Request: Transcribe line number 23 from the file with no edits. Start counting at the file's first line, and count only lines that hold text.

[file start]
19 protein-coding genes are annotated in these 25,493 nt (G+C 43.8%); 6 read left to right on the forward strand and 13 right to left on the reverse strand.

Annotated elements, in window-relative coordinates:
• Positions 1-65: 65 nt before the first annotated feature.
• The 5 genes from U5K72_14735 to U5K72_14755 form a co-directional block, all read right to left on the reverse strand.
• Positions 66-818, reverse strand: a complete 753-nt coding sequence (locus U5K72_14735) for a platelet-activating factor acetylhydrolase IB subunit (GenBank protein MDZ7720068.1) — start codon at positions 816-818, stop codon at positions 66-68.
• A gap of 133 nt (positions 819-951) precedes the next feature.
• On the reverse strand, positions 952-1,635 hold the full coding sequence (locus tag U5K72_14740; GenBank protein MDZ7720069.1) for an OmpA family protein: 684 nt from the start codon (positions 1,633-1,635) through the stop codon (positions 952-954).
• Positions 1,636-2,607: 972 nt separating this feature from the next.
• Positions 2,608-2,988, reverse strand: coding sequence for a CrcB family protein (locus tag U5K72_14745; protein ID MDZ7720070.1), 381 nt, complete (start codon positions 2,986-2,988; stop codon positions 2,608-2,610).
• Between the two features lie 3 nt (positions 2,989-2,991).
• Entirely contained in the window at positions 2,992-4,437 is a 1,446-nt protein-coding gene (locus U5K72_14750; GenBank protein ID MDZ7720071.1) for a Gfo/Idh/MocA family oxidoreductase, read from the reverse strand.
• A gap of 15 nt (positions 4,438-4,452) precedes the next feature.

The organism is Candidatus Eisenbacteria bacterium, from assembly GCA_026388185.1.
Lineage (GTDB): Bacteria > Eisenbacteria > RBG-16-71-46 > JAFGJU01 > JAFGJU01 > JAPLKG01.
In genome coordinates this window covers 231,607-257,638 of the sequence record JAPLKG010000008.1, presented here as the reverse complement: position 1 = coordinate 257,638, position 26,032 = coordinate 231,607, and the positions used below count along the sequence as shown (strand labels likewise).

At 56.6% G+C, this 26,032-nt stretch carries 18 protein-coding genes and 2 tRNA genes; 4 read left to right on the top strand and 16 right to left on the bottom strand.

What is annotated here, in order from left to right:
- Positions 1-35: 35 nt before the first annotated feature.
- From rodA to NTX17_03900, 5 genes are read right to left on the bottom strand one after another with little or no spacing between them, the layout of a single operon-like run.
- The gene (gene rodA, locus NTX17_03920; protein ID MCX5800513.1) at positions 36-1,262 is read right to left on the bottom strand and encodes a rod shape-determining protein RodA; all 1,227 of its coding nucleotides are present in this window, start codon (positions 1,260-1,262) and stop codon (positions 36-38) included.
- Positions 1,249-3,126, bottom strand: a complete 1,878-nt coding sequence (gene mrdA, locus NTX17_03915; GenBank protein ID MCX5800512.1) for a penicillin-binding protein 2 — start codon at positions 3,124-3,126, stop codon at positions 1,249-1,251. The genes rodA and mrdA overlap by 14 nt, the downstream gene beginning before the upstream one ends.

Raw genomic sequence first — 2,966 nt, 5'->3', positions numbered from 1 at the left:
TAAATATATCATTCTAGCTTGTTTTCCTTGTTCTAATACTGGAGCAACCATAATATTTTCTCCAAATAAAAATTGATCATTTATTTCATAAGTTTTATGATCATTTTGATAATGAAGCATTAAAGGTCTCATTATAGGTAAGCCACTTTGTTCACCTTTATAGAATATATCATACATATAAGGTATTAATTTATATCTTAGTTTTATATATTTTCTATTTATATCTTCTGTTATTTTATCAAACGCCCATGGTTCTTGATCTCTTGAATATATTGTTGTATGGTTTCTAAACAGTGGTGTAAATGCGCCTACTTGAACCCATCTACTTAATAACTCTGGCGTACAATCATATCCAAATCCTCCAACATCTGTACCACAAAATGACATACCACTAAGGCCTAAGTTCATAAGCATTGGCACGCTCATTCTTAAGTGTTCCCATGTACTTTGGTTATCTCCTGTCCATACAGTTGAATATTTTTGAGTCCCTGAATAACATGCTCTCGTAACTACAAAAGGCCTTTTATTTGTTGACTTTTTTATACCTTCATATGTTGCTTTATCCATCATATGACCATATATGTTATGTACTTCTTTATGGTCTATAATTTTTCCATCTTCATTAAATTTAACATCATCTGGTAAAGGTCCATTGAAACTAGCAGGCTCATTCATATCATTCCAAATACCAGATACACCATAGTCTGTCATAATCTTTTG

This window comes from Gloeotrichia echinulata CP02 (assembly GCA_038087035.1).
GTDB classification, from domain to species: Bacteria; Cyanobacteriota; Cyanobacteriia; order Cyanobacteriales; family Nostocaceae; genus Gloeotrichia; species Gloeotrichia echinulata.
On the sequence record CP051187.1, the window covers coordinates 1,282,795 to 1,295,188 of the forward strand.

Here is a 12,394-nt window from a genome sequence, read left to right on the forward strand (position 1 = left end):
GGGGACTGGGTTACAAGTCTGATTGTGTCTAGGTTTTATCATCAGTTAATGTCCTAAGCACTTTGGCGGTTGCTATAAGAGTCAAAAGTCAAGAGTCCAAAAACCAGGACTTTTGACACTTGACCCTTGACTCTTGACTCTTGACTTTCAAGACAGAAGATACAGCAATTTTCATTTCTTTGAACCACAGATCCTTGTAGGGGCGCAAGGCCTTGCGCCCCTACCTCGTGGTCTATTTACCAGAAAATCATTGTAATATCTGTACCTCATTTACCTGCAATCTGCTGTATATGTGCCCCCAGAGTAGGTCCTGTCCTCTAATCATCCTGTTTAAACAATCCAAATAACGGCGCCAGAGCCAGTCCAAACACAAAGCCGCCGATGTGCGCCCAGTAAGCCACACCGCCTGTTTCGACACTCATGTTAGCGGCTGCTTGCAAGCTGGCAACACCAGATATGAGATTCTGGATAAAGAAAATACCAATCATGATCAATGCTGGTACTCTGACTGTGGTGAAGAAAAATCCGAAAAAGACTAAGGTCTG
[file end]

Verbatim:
TAAATATATCATTCTAGCTTGTTTTCCTTGTTCTAATACTGGAGCAACCATAATATTTTCTCCAAATAAAAATTGATCATTTATTTCATAAGTTTTATGATCATTTTGATAATGAAGCATTAAAGGTCTCATTATAGGTAAGCCACTTTGTTCACCTTTATAGAATATATCATACATATAAGGTATTAATTTATATCTTAGTTTTATATATTTTCTATTTATATCTTCTGTTATTTTATCAAACGCCCATGGTTCTTGATCTCTTGAATATATTGTTGTATGGTTTCTAAACAGTGGTGTAAATGCGCCTACTTGAACCCATCTACTTAATAACTCTGGCGTACAATCATATCCAAATCCTCCAACATCTGTACCACAAAATGACATACCACTAAGGCCTAAGTTCATAAGCATTGGCACGCTCATTCTTAAGTGTTCCCATGTACTTTGGTTATCTCCTGTCCATACAGTTGAATATTTTTGAGTCCCTGAATAACATGCTCTCGTAACTACAAAAGGCCTTTTATTTGTTGACTTTTTTATACCTTCATATGTTGCTTTATCCATCATATGACCATATATGTTATGTACTTCTTTATGGTCTATAATTTTTCCATCTTCATTAAATTTAACATCATCTGGTAAAGGTCCATTGAAACTAGCAGGCTCATTCATATCATTCCAAATACCAGATACACCATAGTCTGTCATAATCTTTTG